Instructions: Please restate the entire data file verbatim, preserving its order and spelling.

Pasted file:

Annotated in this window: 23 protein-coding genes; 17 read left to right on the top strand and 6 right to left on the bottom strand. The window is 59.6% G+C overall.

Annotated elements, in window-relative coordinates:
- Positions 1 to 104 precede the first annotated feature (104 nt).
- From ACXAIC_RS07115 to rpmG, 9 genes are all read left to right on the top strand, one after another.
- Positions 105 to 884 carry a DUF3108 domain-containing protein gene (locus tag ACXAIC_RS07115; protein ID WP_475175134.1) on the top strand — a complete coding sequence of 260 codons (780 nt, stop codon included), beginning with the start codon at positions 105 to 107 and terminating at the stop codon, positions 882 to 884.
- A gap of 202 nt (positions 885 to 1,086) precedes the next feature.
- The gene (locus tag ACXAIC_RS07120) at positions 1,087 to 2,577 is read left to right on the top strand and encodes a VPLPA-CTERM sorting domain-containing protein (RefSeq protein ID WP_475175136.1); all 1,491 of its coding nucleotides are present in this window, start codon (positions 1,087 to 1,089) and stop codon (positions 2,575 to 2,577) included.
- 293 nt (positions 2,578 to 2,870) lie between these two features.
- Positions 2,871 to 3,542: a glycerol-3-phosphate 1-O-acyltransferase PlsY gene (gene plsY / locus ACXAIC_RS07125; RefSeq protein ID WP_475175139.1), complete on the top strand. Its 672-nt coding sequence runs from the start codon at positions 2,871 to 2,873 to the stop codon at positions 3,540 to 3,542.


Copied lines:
Annotated in this window: 23 protein-coding genes; 17 read left to right on the top strand and 6 right to left on the bottom strand. The window is 59.6% G+C overall.

Annotated elements, in window-relative coordinates:
- Positions 1 to 104 precede the first annotated feature (104 nt).
- From ACXAIC_RS07115 to rpmG, 9 genes are all read left to right on the top strand, one after another.
- Positions 105 to 884 carry a DUF3108 domain-containing protein gene (locus tag ACXAIC_RS07115; protein ID WP_475175134.1) on the top strand — a complete coding sequence of 260 codons (780 nt, stop codon included), beginning with the start codon at positions 105 to 107 and terminating at the stop codon, positions 882 to 884.
- A gap of 202 nt (positions 885 to 1,086) precedes the next feature.
- The gene (locus tag ACXAIC_RS07120) at positions 1,087 to 2,577 is read left to right on the top strand and encodes a VPLPA-CTERM sorting domain-containing protein (RefSeq protein ID WP_475175136.1); all 1,491 of its coding nucleotides are present in this window, start codon (positions 1,087 to 1,089) and stop codon (positions 2,575 to 2,577) included.
- 293 nt (positions 2,578 to 2,870) lie between these two features.
- Positions 2,871 to 3,542: a glycerol-3-phosphate 1-O-acyltransferase PlsY gene (gene plsY / locus ACXAIC_RS07125; RefSeq protein ID WP_475175139.1), complete on the top strand. Its 672-nt coding sequence runs from the start codon at positions 2,871 to 2,873 to the stop codon at positions 3,540 to 3,542.